Iran Might Ditch Nuclear Deal Before Trump If It Fails to Pay Off

A Shahab-3 long range missile is displayed during a rally marking al-Quds Day (Jerusalem Day) in Tehran. Iran, on June 23, 2017. Iranians hoped the removal of international injunctions would bring foreign investment and economic growth, but large banks still fear U.S. sanctions. STRINGER/AFP/Getty Images

Iran's deputy foreign minister has warned that the country might withdraw from the 2015 nuclear deal if it does not bring about the desired economic benefits, according to Reuters.

International sanctions on Iran were lifted in exchange for restrictions to the country's nuclear program in 2015. Iranians hoped the removal of injunctions would allow the country's crippled economy to grow with the help of foreign investment.

However, large international banks have been hesitant to engage with Iran, still fearing the U.S. sanctions that remain on the country. Speaking in London, Abbas Araghchi argued that U.S. President Donald Trump's repeated criticisms of the deal were causing an unstable environment for foreign investors. Araghchi also said that such comments represent a violation of the terms agreed in 2015.

"If the same policy of confusion and uncertainties about the [deal] continue, if companies and banks are not working with Iran, we cannot remain in a deal that has no benefit for us," Araghchi said. "That's a fact."

Abbas Araghchi (right), Iran’s deputy foreign minister, receives the Medal of Honor for his role in the implementation of a nuclear deal with world powers, on February 8, 2016. If the deal—officially known as the Joint Comprehensive Plan of Action (JCPOA)—were to collapse, Araghchi said, the world would face “another nuclear crisis.” ATTA KENARE/AFP/Getty Images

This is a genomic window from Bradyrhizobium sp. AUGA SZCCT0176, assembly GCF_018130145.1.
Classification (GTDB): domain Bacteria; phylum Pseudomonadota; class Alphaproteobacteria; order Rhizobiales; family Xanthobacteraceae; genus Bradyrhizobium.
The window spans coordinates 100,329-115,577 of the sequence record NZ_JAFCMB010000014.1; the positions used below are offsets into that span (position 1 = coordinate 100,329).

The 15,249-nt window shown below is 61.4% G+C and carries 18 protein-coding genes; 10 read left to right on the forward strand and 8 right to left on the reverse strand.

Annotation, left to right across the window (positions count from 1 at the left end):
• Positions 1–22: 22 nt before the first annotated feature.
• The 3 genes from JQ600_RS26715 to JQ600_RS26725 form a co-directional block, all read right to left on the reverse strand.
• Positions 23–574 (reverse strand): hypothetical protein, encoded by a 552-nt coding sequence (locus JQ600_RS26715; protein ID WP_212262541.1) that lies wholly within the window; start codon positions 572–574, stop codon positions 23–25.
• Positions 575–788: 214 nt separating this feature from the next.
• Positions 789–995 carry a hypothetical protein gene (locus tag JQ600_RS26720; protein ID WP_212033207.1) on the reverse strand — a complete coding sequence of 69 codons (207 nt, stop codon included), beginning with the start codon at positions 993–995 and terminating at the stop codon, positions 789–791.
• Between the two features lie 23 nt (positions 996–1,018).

Another nuclear crisis

If the deal—officially known as the Joint Comprehensive Plan of Action (JCPOA)—were to collapse, Araghchi said, the world would face "another nuclear crisis."

Trump has warned European co-signatories that "the terrible flaws" in the deal must be fixed, or he may decide to reimplement U.S. sanctions.

Trump's three major issues with the deal are its failure to address the Iranian ballistic missile program, the right of international inspectors to visit Iranian nuclear sites, and so-called "sunset" clauses, which limit Iran's nuclear activity only for 10 years.

Araghchi, however, claimed there were no sunset clauses in the deal. "Although the U.S. administration and Trump are talking about sunset clause and that JCPOA is just for 10 years, that is not true," he said.

"Iran's commitment in the JCPOA not to go for the nuclear weapons is permanent."

Araghchi also said that the deal could not be linked to Iran's ballistic missile program, warning that if this happens, the international community "not only will lose the JCPOA, but will make other issues more complicated and more difficult to resolve."

As part of the deal, the U.S. has the option to waive sanctions on Iran every 120 days, as long as it feels Iran is sticking to the agreement. Trump has a May 12 deadline to issue fresh waivers. However, he has said that he will not do so if his demands are not met, USA Today wrote.

Even if Trump were to issue the waivers, Araghchi warned that the current situation is not sustainable for Iran.

"When we talk about maintaining the JCPOA and saving it, it's not a choice between the Iranian or the U.S. market," Araghchi said. "It's not a choice for economic cooperation; it's a choice between having security or insecurity."

Trump has repeatedly criticized the Joint Comprehensive Plan of Action (JCPOA) and threatened to withdraw the U.S. from the agreement with Iran. MANDEL NGAN/AFP/Getty Images